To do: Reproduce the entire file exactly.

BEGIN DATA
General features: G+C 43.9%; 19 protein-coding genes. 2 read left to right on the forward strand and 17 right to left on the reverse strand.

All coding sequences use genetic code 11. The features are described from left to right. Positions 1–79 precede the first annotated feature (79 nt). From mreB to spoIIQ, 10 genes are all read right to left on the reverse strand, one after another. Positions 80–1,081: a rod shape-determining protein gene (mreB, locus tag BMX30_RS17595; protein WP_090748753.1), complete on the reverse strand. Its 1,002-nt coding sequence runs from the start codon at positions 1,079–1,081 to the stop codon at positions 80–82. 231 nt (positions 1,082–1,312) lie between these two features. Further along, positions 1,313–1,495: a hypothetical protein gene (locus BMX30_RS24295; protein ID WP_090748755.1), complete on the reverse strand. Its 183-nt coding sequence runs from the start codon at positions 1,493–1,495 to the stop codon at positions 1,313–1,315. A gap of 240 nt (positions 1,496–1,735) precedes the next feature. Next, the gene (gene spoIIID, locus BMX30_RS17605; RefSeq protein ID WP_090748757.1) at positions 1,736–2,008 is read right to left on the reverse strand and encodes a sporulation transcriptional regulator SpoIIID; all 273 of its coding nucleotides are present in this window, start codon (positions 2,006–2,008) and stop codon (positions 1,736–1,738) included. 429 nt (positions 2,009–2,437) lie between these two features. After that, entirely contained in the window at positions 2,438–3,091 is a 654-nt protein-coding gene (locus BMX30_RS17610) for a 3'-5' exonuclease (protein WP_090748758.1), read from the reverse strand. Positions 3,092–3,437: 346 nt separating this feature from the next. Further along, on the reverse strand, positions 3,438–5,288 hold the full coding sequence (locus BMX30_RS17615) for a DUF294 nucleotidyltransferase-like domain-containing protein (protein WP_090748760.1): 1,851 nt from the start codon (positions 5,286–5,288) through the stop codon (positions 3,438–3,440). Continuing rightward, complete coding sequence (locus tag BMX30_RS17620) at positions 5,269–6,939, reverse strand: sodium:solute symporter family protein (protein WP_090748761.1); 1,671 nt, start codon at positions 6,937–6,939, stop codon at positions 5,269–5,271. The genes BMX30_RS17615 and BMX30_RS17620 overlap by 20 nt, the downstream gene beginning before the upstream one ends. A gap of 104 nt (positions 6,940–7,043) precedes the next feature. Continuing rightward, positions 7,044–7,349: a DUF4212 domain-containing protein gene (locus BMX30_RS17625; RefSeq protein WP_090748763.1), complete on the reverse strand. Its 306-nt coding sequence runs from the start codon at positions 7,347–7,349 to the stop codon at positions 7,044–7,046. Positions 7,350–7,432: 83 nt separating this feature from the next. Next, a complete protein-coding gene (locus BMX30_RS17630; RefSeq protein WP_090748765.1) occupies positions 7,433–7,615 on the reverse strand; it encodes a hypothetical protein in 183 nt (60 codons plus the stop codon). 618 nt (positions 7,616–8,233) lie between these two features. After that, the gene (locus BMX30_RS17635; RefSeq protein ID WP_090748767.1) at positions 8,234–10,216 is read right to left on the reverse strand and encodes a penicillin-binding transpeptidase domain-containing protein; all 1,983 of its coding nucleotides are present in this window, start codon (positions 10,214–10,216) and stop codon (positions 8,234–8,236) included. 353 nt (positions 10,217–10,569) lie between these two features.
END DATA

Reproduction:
General features: G+C 43.9%; 19 protein-coding genes. 2 read left to right on the forward strand and 17 right to left on the reverse strand.

All coding sequences use genetic code 11. The features are described from left to right. Positions 1–79 precede the first annotated feature (79 nt). From mreB to spoIIQ, 10 genes are all read right to left on the reverse strand, one after another. Positions 80–1,081: a rod shape-determining protein gene (mreB, locus tag BMX30_RS17595; protein WP_090748753.1), complete on the reverse strand. Its 1,002-nt coding sequence runs from the start codon at positions 1,079–1,081 to the stop codon at positions 80–82. 231 nt (positions 1,082–1,312) lie between these two features. Further along, positions 1,313–1,495: a hypothetical protein gene (locus BMX30_RS24295; protein ID WP_090748755.1), complete on the reverse strand. Its 183-nt coding sequence runs from the start codon at positions 1,493–1,495 to the stop codon at positions 1,313–1,315. A gap of 240 nt (positions 1,496–1,735) precedes the next feature. Next, the gene (gene spoIIID, locus BMX30_RS17605; RefSeq protein ID WP_090748757.1) at positions 1,736–2,008 is read right to left on the reverse strand and encodes a sporulation transcriptional regulator SpoIIID; all 273 of its coding nucleotides are present in this window, start codon (positions 2,006–2,008) and stop codon (positions 1,736–1,738) included. 429 nt (positions 2,009–2,437) lie between these two features. After that, entirely contained in the window at positions 2,438–3,091 is a 654-nt protein-coding gene (locus BMX30_RS17610) for a 3'-5' exonuclease (protein WP_090748758.1), read from the reverse strand. Positions 3,092–3,437: 346 nt separating this feature from the next. Further along, on the reverse strand, positions 3,438–5,288 hold the full coding sequence (locus BMX30_RS17615) for a DUF294 nucleotidyltransferase-like domain-containing protein (protein WP_090748760.1): 1,851 nt from the start codon (positions 5,286–5,288) through the stop codon (positions 3,438–3,440). Continuing rightward, complete coding sequence (locus tag BMX30_RS17620) at positions 5,269–6,939, reverse strand: sodium:solute symporter family protein (protein WP_090748761.1); 1,671 nt, start codon at positions 6,937–6,939, stop codon at positions 5,269–5,271. The genes BMX30_RS17615 and BMX30_RS17620 overlap by 20 nt, the downstream gene beginning before the upstream one ends. A gap of 104 nt (positions 6,940–7,043) precedes the next feature. Continuing rightward, positions 7,044–7,349: a DUF4212 domain-containing protein gene (locus BMX30_RS17625; RefSeq protein WP_090748763.1), complete on the reverse strand. Its 306-nt coding sequence runs from the start codon at positions 7,347–7,349 to the stop codon at positions 7,044–7,046. Positions 7,350–7,432: 83 nt separating this feature from the next. Next, a complete protein-coding gene (locus BMX30_RS17630; RefSeq protein WP_090748765.1) occupies positions 7,433–7,615 on the reverse strand; it encodes a hypothetical protein in 183 nt (60 codons plus the stop codon). 618 nt (positions 7,616–8,233) lie between these two features. After that, the gene (locus BMX30_RS17635; RefSeq protein ID WP_090748767.1) at positions 8,234–10,216 is read right to left on the reverse strand and encodes a penicillin-binding transpeptidase domain-containing protein; all 1,983 of its coding nucleotides are present in this window, start codon (positions 10,214–10,216) and stop codon (positions 8,234–8,236) included. 353 nt (positions 10,217–10,569) lie between these two features.